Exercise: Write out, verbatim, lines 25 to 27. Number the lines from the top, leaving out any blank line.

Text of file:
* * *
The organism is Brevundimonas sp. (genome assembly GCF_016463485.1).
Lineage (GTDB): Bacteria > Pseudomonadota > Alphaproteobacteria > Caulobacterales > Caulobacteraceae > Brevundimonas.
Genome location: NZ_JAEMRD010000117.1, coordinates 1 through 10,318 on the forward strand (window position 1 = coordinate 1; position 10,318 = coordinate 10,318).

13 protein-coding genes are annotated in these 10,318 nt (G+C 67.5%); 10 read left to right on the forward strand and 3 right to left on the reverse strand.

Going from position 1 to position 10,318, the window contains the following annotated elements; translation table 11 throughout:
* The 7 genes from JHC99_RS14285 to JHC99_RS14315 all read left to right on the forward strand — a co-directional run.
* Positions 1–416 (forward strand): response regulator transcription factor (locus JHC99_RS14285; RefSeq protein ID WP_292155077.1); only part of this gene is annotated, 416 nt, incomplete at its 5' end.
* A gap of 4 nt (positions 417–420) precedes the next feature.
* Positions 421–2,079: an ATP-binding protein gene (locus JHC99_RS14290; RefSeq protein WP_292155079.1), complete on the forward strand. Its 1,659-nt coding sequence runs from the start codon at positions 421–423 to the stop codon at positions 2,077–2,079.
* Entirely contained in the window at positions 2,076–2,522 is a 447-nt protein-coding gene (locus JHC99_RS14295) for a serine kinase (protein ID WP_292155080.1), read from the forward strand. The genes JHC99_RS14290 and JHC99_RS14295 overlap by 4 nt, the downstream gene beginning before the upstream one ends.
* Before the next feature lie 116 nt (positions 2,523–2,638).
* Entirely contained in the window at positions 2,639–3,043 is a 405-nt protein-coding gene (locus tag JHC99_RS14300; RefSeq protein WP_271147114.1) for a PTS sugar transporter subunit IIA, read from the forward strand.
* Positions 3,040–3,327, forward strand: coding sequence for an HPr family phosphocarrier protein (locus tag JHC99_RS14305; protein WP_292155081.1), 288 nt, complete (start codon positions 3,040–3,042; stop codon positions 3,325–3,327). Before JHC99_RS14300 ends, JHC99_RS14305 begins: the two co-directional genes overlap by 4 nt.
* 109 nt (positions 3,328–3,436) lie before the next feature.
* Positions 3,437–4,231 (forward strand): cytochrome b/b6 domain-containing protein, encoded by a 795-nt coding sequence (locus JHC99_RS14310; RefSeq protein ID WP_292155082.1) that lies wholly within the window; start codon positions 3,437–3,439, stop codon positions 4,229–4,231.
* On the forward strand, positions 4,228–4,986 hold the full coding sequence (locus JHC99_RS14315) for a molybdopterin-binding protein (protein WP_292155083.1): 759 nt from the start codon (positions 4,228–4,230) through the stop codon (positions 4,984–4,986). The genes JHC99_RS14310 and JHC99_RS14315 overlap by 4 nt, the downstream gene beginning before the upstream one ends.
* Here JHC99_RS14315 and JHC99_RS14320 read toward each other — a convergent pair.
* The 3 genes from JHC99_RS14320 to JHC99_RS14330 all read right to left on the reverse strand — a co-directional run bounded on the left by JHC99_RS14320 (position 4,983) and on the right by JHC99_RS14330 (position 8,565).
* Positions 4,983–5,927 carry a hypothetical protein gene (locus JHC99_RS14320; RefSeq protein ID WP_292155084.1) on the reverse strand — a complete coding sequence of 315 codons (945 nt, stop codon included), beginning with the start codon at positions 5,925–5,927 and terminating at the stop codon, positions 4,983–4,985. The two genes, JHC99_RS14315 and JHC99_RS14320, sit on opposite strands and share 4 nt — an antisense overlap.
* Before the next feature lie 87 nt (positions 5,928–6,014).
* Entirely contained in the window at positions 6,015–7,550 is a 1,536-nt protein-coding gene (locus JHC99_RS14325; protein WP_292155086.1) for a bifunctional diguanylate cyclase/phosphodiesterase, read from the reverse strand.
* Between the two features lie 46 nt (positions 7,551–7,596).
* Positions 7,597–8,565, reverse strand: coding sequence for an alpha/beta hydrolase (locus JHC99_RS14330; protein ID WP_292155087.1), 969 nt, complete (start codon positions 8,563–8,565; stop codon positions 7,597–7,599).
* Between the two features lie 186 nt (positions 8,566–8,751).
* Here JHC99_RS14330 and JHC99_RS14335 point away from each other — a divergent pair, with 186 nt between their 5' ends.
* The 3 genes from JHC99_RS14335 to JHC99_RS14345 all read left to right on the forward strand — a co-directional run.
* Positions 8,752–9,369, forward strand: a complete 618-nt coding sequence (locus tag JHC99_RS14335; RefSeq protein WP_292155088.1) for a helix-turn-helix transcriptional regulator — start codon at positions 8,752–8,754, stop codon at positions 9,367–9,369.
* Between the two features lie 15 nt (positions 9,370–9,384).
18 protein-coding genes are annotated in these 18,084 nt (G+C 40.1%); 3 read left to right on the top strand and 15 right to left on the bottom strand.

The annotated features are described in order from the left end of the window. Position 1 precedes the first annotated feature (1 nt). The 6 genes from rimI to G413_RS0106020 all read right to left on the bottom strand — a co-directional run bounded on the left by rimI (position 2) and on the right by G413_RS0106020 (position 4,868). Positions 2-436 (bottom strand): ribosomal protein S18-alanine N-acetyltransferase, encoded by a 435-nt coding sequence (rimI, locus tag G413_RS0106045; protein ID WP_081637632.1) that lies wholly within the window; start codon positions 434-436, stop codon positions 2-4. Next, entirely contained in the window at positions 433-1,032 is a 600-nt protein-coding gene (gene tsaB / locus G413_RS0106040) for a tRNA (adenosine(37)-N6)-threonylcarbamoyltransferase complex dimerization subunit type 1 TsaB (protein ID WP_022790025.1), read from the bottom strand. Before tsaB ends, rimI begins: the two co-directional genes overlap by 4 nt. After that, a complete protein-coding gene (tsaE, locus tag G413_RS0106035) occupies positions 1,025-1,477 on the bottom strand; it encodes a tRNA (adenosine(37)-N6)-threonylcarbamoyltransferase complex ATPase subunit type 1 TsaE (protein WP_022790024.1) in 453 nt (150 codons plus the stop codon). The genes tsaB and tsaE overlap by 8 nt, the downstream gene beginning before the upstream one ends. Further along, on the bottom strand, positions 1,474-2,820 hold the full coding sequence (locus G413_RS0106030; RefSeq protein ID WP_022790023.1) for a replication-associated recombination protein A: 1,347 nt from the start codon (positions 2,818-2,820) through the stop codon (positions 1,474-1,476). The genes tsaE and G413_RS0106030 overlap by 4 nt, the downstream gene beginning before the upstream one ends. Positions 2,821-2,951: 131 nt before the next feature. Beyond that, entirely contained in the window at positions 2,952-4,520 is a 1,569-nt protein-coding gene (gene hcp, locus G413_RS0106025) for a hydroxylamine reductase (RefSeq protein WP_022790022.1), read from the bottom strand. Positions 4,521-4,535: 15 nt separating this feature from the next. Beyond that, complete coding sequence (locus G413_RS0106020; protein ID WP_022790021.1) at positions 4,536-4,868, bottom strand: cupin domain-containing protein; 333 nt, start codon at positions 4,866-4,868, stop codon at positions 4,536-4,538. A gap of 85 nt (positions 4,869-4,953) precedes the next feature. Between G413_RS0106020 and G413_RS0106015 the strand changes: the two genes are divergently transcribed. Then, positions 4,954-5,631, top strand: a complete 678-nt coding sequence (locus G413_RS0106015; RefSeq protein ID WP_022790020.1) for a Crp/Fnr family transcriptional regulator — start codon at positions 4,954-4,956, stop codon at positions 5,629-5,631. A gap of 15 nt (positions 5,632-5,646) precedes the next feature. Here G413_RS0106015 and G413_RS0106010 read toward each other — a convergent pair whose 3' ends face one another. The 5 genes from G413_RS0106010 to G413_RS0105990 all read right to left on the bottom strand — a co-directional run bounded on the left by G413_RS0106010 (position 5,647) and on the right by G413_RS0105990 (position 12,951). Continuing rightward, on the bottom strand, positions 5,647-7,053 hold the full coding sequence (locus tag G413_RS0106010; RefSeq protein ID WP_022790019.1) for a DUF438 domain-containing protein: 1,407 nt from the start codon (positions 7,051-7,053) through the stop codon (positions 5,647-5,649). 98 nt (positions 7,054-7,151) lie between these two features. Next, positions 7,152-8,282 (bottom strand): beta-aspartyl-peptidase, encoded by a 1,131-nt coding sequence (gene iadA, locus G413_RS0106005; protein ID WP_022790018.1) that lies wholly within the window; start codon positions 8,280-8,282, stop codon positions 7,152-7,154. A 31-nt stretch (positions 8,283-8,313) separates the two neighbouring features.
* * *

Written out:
* Here JHC99_RS14330 and JHC99_RS14335 point away from each other — a divergent pair, with 186 nt between their 5' ends.
* The 3 genes from JHC99_RS14335 to JHC99_RS14345 all read left to right on the forward strand — a co-directional run.
* Positions 8,752–9,369, forward strand: a complete 618-nt coding sequence (locus tag JHC99_RS14335; RefSeq protein WP_292155088.1) for a helix-turn-helix transcriptional regulator — start codon at positions 8,752–8,754, stop codon at positions 9,367–9,369.